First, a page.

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Charlotte Ashton is on mission to help entrepreneurs get a better deal.

The founder of Implicit Advisory says the current system works against founders and has resolved to redress the balance.

Ashton previously spent seven-and-a-half years as head of origination at Palatine Private Equity and her new venture helps entrepreneurs of high growth businesses achieve investment and exit goals through a coaching focused approach.

Speaking at TechBlast’s latest Going 4 Growth roundtable, she explains:  “Exit, particularly to private equity, shouldn’t be seen as a dirty word in business. There are negative connotations with the industry because of the perception that private equity come in, strip out the founders, change the plan and bring in their own team.

“That can happen and that’s one of the reasons I have been doing what I do, helping founders (do due) diligence (on) investors and build relationships over time to create an optimal partnership and deal.

“Private equity can facilitate a phased exit. It can help someone who has reached the limit of their capability to step into a role that they are probably going to be happier in and take some cash off the table in the process.

“At the moment there isn’t enough confidence or knowledge on the side of management to adequately challenge investors about what life will be like on the other side of the deal. The founders don’t always take the opportunity to ask the challenging questions of investors.”

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Ashton believes the current system can lead to poor outcomes.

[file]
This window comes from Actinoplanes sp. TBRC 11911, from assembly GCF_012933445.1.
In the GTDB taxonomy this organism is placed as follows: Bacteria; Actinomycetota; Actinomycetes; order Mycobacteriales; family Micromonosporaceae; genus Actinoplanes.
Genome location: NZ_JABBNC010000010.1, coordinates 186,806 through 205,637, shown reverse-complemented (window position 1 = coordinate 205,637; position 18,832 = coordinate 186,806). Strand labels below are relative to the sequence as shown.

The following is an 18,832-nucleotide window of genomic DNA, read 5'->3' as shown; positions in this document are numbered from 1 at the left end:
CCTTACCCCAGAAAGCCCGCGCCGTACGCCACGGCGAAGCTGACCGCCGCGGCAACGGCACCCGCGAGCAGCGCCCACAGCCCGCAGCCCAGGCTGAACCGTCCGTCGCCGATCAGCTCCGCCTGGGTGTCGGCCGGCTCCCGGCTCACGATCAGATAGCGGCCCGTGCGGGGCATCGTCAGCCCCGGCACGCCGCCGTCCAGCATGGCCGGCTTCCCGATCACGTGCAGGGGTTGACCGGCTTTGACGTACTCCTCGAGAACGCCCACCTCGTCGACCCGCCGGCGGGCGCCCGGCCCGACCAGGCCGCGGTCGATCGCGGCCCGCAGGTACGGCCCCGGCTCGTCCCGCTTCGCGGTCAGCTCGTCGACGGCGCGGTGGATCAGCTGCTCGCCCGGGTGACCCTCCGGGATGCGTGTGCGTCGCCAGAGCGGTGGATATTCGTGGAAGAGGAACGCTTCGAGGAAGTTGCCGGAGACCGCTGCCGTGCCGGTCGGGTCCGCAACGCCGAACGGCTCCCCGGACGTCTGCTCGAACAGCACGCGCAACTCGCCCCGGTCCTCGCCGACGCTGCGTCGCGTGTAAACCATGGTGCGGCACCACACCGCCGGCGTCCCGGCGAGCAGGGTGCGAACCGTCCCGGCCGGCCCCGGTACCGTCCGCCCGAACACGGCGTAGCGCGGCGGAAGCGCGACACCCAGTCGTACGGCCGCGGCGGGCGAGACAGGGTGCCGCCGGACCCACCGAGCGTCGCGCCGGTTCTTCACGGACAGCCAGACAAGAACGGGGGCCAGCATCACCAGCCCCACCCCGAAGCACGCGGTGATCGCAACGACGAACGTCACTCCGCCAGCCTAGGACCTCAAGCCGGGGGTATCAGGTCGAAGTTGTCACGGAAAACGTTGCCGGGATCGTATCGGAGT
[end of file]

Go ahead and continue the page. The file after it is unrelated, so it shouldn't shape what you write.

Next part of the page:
“One of the fundamental issues is with the way corporate finance (CF) arrangements are structured, processes need to happen within short timescales and fees are related to valuation,” she says.

“Companies take less risk in up-front fee exposure, so advisors are rightly rewarded on success, but it often leads to business owners ending up with the highest bidder, not necessarily the best long-term investing partner.

“It’s important that I can work with businesses over a longer time-period ahead of a CF-led transaction, understand what they are trying to achieve from exit based on individual stakeholder objectives and values, mitigate value detractors and build relationships with investors that are able to meet those requirements and demonstrate value-add.

“A recent survey I ran demonstrated that 39% of the investors expect to develop relationships with management over 1-year ahead of investing and 57% 3-12 months ahead, this is in line with my experience at Palatine too.”

Ashton believes there’s a ‘no man’s land’ in the market between businesses in less active sectors that have gone beyond start-up but are not large enough to attract the attention of corporate finance advisers.

“That’s important because it means when a business comes to the point that they’re thinking about a transaction they haven’t had the opportunity or guidance to prepare thoroughly for it,” she says.

“I agree with the Goldman Sachs 10,000 Small Businesses UK programme guiding teams to think about the exit right at the outset. Is it a business you want to build for exit or that you want to grow and own for the long-term?”

Ashton believes the investment ecosystem in North has been transformed for the better in the last decade.

“I joined Palatine in 2014 from London when there were hardly any private equity houses and investors in Manchester,” she recalls. “That’s all changed but we need to do more to support businesses in making the industry more accessible.”

Ashton is also part of the founding team of Fund Her North, whose goal is to increase the investment rate into female-led businesses.